The Himalayan mountain range and Tibetan plateau have formed as a result of the collision between the Indian Plate and Eurasian Plate which began 50 million years ago and continues today.
225 million years ago India was a large island situated off the Australian coast and separated from Asia by the Tethys Ocean.
The Indo-Australian tectonic plate collided with the Euroasian plate after many hundreds of millions of years of slow migration, forcing the land up and forming the area that is now India pushed against Tibet. This created the massive mountain fold that is known as the Himalayas, some of the tallest mountains in the world. The mountain range extends for more than 1,500 miles, with the highest peak, Mount Everest, rising 29,029 feet above sea level.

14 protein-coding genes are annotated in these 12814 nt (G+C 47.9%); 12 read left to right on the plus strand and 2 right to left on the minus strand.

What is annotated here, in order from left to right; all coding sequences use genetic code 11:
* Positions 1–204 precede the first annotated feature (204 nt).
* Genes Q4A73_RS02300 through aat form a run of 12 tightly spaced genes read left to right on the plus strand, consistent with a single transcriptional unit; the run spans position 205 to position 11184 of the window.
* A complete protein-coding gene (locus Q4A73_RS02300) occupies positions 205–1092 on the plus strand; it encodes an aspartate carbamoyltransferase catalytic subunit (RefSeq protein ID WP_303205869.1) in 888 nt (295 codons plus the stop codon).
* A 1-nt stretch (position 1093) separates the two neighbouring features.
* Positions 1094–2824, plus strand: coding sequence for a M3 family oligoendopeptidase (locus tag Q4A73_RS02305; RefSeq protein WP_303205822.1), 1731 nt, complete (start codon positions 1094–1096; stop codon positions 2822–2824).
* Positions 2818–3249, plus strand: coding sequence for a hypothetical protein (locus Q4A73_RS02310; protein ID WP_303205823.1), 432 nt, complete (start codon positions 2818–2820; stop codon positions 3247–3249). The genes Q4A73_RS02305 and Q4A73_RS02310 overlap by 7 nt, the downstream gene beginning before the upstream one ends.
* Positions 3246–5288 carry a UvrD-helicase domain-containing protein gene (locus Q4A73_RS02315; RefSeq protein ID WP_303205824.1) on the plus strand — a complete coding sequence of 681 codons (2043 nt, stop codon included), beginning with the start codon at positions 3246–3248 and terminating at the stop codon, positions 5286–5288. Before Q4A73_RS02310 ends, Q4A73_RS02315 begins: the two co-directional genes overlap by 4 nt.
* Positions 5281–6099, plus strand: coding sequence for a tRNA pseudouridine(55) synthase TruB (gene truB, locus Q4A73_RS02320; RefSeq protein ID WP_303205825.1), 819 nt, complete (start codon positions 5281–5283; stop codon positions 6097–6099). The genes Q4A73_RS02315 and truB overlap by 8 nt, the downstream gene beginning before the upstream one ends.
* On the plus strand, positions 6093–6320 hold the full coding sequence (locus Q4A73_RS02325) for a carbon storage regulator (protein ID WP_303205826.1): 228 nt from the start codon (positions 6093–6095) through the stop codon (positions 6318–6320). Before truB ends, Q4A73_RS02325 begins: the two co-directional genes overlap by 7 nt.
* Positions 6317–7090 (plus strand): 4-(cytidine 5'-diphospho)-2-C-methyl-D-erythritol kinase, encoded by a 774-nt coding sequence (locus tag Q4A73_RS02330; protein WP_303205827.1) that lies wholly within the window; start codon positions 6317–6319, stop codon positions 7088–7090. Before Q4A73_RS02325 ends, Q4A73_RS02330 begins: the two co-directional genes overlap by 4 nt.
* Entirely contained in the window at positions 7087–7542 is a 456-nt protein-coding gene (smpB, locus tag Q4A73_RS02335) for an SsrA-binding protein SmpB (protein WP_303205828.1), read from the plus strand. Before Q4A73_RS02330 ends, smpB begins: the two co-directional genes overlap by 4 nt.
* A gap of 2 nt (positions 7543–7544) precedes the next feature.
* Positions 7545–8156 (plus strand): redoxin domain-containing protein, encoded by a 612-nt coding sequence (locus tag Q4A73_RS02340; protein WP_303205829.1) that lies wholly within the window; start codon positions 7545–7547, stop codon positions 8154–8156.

Tectonic plates are located in the earth's lithosphere. These plates move at different rates through a process of convection. In the Earth's inner mantle - which is directly below the lithosphere - molten rock forms and pushes hot gas and liquid upward. The hot materials displace cooler gases and liquids and create convection currents that push the tectonic plates.
Due to the continued plate movement, the Himalaya region also experiences many earthquakes. Some of these earthquakes are some of the most destructive natural disasters on record.